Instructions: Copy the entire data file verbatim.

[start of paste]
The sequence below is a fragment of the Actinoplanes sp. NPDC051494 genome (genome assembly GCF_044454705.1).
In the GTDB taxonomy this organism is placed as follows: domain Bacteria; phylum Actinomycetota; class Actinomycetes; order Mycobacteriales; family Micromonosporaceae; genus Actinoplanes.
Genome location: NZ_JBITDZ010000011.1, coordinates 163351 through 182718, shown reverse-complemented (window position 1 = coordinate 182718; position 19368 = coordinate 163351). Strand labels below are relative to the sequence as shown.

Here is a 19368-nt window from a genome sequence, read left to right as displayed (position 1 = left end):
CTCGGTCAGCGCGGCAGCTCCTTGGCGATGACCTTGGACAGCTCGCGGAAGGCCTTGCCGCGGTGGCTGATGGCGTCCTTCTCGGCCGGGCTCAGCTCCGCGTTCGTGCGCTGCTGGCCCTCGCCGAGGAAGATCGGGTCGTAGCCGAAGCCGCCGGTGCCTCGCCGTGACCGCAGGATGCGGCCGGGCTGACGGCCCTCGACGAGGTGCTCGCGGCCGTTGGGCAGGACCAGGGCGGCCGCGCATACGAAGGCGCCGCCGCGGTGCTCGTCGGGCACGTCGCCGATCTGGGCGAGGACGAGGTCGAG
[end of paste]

The sequence below is a fragment of the Actinoplanes sp. NPDC051494 genome (genome assembly GCF_044454705.1).
In the GTDB taxonomy this organism is placed as follows: domain Bacteria; phylum Actinomycetota; class Actinomycetes; order Mycobacteriales; family Micromonosporaceae; genus Actinoplanes.
Genome location: NZ_JBITDZ010000011.1, coordinates 163351 through 182718, shown reverse-complemented (window position 1 = coordinate 182718; position 19368 = coordinate 163351). Strand labels below are relative to the sequence as shown.

Here is a 19368-nt window from a genome sequence, read left to right as displayed (position 1 = left end):
CTCGGTCAGCGCGGCAGCTCCTTGGCGATGACCTTGGACAGCTCGCGGAAGGCCTTGCCGCGGTGGCTGATGGCGTCCTTCTCGGCCGGGCTCAGCTCCGCGTTCGTGCGCTGCTGGCCCTCGCCGAGGAAGATCGGGTCGTAGCCGAAGCCGCCGGTGCCTCGCCGTGACCGCAGGATGCGGCCGGGCTGACGGCCCTCGACGAGGTGCTCGCGGCCGTTGGGCAGGACCAGGGCGGCCGCGCATACGAAGGCGCCGCCGCGGTGCTCGTCGGGCACGTCGCCGATCTGGGCGAGGACGAGGTCGAG